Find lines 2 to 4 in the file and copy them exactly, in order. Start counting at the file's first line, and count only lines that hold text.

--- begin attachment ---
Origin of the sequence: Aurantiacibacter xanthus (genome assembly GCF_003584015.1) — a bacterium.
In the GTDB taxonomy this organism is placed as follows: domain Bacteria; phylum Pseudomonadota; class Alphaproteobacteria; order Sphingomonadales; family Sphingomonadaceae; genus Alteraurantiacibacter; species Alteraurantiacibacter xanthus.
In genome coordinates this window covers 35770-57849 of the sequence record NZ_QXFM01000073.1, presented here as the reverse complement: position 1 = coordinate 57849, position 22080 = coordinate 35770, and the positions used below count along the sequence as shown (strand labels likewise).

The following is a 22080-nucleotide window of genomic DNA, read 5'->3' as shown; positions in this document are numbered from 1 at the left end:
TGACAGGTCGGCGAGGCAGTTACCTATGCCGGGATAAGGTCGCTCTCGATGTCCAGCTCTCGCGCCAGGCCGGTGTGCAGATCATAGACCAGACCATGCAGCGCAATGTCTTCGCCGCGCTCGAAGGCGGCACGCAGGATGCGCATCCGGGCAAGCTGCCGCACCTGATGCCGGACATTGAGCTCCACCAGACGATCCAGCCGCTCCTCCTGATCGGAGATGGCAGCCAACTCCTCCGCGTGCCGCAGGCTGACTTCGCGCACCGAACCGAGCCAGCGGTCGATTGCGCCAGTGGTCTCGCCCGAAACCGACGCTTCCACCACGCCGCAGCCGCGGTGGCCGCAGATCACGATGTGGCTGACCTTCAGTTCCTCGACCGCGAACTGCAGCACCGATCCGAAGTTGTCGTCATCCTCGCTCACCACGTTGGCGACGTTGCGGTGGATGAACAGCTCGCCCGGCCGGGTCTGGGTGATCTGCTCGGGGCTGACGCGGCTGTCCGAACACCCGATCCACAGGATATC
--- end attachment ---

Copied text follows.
In the GTDB taxonomy this organism is placed as follows: domain Bacteria; phylum Pseudomonadota; class Alphaproteobacteria; order Sphingomonadales; family Sphingomonadaceae; genus Alteraurantiacibacter; species Alteraurantiacibacter xanthus.
In genome coordinates this window covers 35770-57849 of the sequence record NZ_QXFM01000073.1, presented here as the reverse complement: position 1 = coordinate 57849, position 22080 = coordinate 35770, and the positions used below count along the sequence as shown (strand labels likewise).

The following is a 22080-nucleotide window of genomic DNA, read 5'->3' as shown; positions in this document are numbered from 1 at the left end: